What Happens at the Initial Appearance in Child Custody Court?

By Beverly Bird

Updated December 15, 2018

Child holding hands with adult


The prospect of appearing in child custody court can be particularly unnerving. After all, you’re usually there so a judge can make decisions regarding the most precious thing in your life – your kids. Worse, you might have very little idea of what to expect when you get there.

Custody proceedings can follow different formats depending on your personal circumstances, but all typically include a first or initial court appearance. Sometimes this is the only appearance. In other cases, you might have to return to court again later. This can all vary from state to state and the exact nature of your custody proceedings.


Initial custody proceedings are often just a matter of the judge gathering a few basic and fundamental details about the case.

Understanding Custody Terms

First, you have to understand exactly what the judge is talking about and the legal terms that apply to what you’re asking him to order.

"Legal custody" is often awarded jointly to both parents, assuming they're both fit. It refers to the right to make important decisions on behalf of your child. This doesn’t include things like what time he goes to bed at night – that’s left to the parent he’s spending that particular night with. It includes things like educational, medical and religious decisions. It might include an issue like whether your teenager is mature enough to have her own car. Legal custody refers to the big stuff.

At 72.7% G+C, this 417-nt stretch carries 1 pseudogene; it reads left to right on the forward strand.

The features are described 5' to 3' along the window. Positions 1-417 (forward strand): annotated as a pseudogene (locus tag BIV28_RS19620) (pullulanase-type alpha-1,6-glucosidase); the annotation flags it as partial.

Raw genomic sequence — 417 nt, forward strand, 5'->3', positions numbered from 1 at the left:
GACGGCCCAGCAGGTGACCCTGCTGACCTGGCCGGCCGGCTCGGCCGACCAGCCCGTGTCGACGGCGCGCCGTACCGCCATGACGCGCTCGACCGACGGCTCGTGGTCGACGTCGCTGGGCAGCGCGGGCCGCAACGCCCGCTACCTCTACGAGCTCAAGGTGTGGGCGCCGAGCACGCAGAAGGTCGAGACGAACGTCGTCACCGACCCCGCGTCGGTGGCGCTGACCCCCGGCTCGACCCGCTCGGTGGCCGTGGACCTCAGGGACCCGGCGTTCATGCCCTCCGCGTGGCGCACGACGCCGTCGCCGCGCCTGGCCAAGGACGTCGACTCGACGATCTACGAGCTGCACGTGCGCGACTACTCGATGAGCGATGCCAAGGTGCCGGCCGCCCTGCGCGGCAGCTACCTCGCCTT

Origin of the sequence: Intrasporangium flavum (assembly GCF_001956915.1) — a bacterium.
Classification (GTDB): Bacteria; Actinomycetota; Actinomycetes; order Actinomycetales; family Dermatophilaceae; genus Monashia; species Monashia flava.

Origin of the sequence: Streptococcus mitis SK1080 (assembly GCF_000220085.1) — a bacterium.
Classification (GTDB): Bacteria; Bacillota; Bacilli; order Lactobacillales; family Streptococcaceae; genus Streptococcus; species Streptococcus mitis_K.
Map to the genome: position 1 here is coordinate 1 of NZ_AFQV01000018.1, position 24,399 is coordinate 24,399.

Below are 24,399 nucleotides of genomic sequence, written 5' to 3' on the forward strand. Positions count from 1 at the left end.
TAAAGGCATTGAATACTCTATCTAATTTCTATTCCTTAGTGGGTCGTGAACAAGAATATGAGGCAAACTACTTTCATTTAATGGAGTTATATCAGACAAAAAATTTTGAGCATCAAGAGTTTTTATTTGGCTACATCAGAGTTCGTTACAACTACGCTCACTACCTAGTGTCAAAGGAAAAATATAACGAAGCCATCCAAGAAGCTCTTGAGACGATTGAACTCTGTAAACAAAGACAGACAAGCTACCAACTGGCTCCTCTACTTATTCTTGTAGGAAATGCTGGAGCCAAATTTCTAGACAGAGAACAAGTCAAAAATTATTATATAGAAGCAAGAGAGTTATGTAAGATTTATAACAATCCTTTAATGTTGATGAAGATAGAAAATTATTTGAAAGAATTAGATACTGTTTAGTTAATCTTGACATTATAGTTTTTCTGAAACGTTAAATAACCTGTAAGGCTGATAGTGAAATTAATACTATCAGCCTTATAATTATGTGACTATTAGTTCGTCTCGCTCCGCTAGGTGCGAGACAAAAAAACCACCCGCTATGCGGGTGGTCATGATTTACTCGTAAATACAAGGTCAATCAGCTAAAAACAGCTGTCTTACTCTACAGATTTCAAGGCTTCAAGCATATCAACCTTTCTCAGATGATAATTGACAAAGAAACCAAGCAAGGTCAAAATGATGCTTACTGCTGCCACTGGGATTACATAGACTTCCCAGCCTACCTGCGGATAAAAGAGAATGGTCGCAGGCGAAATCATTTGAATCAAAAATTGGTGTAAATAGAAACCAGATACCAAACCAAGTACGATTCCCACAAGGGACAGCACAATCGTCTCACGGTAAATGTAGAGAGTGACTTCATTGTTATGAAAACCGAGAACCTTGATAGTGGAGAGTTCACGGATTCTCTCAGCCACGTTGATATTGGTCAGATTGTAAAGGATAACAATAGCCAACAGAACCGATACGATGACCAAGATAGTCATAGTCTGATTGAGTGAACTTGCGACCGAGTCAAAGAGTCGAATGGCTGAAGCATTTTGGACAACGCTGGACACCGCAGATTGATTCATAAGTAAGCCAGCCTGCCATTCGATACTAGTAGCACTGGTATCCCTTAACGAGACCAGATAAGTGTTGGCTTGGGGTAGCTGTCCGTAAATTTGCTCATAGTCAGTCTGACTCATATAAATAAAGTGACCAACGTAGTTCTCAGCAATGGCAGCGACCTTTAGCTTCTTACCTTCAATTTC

"Physical custody" relates to which parent the child lives with most of the time. Joint physical custody means he’ll live with each of you on a roughly equal schedule.

If your child spends more time in one parent’s home than the other’s, a parenting plan is required. This lays out terms for what used to be called “visitation,” but is now more commonly referred to as “parenting time.”

Custody Proceedings When You’re Not Seeking a Divorce

If you and your ex were never married, or if you’re married but want to live separately without filing for divorce, you’re most likely facing a custody trial if you can’t reach an agreement on your own. This trial might involve just one long court appearance or a series of court appearances following an initial appearance. These secondary appearances are sometimes called “fact-finding" or “evidentiary" hearings. It depends on how complex your case is and whether you’ll be presenting witnesses and other evidence, as well as the rules and procedures in your state.

Physical evidence and oral testimony are not usually presented to the judge during the first appearance of multi-hearing trials. That typically comes later, in the fact-finding part of the proceedings. In some states, there might be a final “dispositional" hearing after the fact-finding hearing or hearings in which the judge will deliver her decision, or she might simply do this at the end of the last fact-finding hearing. It usually depends on whether she wants some time to review court transcripts and evidence first or if she already knows how she wants to rule.

Custody as Part of Divorce Proceedings

If you’re married and you want to divorce, the courts in all states require that custody terms for your children be included in your final divorce decree or judgment.